Somehow I’m the last to know that there is a third (or fourth?) design for a slavery museum in Shockoe Bottom. And, might I add, it’s my favorite:
It looks like the design was completed by a partnership between the former BAM firm and SMBW then, I assume, it followed Chris Fultz to it’s current home on his website, fultzarchitects.com. The homepage of that site got me planning my next cross-country road trip … until I realized that this Slavery Museum design also won an AIARVA honor award in 2010. A little older than I thought. Then I found an article on this design, “Bridging the Gaps,” published in Richmond Magazine on October 19, 2009. The author of that article writes,
“All Eyes on Shockoe, Again
The city of Richmond seems poised to embrace a national museum with a culturally significant subject and create the kind of international profile the region has been so desperate to achieve.”
Of course, five years later, we know that all eyes are on Shockoe again, again. This article was a good reminder of the many hours spent designing plans that were never completed.
I found a more recent Richmond Times-Dispatch article on this design published January 30, 2013. I’m not entirely sure how this design was still newsworthy after four years in existence, but I assume it was either gradually developed or gradually revealed to the public, or both. This article appears to be a followup with more details on the plan. According to the Times-Dispatch:
“The Richmond Slave Trail Commission…released its vision to develop a $100 million to $150 million heritage site in Shockoe Bottom, including a slavery museum, an African-American genealogical center and a glass-enclosed Lumpkin’s Jail archeological site.”
In the past year this design seems to have been generally forgotten and replaced by another less-ambitions (albeit beautiful) design for a slavery commemoration in Shockoe Bottom.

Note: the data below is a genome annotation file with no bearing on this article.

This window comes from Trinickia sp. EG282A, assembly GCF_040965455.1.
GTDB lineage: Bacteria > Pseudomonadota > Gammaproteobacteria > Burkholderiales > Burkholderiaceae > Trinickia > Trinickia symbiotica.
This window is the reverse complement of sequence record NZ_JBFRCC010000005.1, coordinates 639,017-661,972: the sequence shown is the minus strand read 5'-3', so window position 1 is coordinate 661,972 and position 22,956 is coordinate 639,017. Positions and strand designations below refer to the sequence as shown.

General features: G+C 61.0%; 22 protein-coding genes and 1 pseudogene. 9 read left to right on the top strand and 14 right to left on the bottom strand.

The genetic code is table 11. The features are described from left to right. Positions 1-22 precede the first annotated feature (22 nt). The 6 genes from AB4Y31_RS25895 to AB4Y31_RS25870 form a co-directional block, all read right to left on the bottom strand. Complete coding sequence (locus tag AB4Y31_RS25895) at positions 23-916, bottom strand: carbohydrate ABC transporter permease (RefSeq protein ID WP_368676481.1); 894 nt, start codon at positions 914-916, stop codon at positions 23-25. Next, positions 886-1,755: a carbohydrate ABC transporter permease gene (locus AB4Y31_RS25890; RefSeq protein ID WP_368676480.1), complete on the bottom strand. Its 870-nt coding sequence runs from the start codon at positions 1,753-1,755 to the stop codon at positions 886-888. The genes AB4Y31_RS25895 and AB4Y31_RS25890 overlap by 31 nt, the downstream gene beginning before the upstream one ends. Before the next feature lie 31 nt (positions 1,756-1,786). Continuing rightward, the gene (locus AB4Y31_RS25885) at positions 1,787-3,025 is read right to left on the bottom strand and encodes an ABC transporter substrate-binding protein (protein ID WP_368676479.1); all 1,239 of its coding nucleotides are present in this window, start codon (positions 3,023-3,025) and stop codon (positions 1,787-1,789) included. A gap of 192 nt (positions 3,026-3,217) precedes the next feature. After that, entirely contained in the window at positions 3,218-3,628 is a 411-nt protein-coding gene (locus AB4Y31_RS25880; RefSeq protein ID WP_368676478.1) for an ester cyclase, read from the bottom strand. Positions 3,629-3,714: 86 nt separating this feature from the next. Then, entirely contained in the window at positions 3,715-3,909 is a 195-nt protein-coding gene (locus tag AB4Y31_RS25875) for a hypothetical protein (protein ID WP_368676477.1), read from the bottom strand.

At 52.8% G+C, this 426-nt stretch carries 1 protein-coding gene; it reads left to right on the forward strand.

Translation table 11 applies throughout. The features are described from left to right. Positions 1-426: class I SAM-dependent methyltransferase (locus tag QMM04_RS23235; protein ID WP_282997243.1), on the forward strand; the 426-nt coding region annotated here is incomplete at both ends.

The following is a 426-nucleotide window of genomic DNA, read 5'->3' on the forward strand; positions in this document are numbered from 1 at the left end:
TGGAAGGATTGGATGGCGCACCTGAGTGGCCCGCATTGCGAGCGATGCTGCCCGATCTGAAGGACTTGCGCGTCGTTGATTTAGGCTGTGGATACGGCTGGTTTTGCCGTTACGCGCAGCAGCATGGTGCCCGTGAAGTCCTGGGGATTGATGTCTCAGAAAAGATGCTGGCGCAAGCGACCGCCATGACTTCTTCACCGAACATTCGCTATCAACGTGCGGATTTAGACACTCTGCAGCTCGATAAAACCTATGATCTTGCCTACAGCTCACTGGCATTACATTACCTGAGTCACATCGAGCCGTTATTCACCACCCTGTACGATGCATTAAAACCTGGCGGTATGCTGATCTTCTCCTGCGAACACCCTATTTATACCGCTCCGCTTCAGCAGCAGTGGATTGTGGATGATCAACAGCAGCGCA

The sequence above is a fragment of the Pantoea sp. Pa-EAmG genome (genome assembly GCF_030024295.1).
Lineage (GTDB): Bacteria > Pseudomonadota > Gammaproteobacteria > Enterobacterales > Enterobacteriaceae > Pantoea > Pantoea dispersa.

So what happened to the 2009 design? The question was recently posed in a comment on the Style Weekly article “Getting Wilder.” Thomas writes,
“The building Wilder wants for the museum doesn’t even look big enough to house a “National” slavery museum. If you want a grand one on a national scale, start from scratch. What happened to that National Slavery Museum proposal by Fultz Architects? That was the best one. We should have jumped on that one…”
I tend to agree. It’s no surprise that I’d rather Richmond move forward with something exceptional than settle for something acceptable. Besides, there are examples of projects of that scale in this country that were funded by a combination of state, local, and private funds. I continue to believe that good ideas of far-reaching significance energize donors more than anything else.
The story of this design should cause us all to take a step back. After reading through each article I found myself wondering,
How can one city generate so many incredible, unfinished designs?
On the one hand, this is just a factor of the architecture industry. An astounding number of designs are submitted every year that are never realized. But it still seems to point to a deeper issue of governance that prevents us from connecting the plans to reality. Every so often I stumble upon another great idea for Richmond that somehow never found funding or political momentum. And now we have this “economic development plan” for Shockoe Bottom that seems to be moving in the same direction. So what can we do next time to prevent the same results?
I found the best answer to my question in the original Richmond Magazine article from 2009. Christy Coleman, the president of the American Civil War Center at Historic Tredegar, states that the planning process for a museum of this scale should not begin with a building design. The article continues:
A fledgling museum should begin with a mission statement and a plan of whether it will be a “collecting” institution — one that houses a vast collection of artifacts for display and research — or a “storytelling” institution that strives to communicate knowledge and an experience to its visitors.
“All of these things start coming up that will have an incredible impact on the long-term operations,” [Coleman] says.
We ought to extend this wisdom to any large-scale project brought forward for the benefit of the people of Richmond: start with your mission statement. What is the essential purpose of the development and how will it serve the needs of the city?
As we have seen, there are many architects and firms in the area that are more than willing to turn a good idea into sparkling designs. They might even do it at a discounted rate if they are particularly inspired by the proposal and assured that this time there is a likelihood that the project will actually happen. This city has incredible potential, regional powerhouse corporations, and visionary leaders. Together I truly believe we can make something great.
But first, we need a good idea.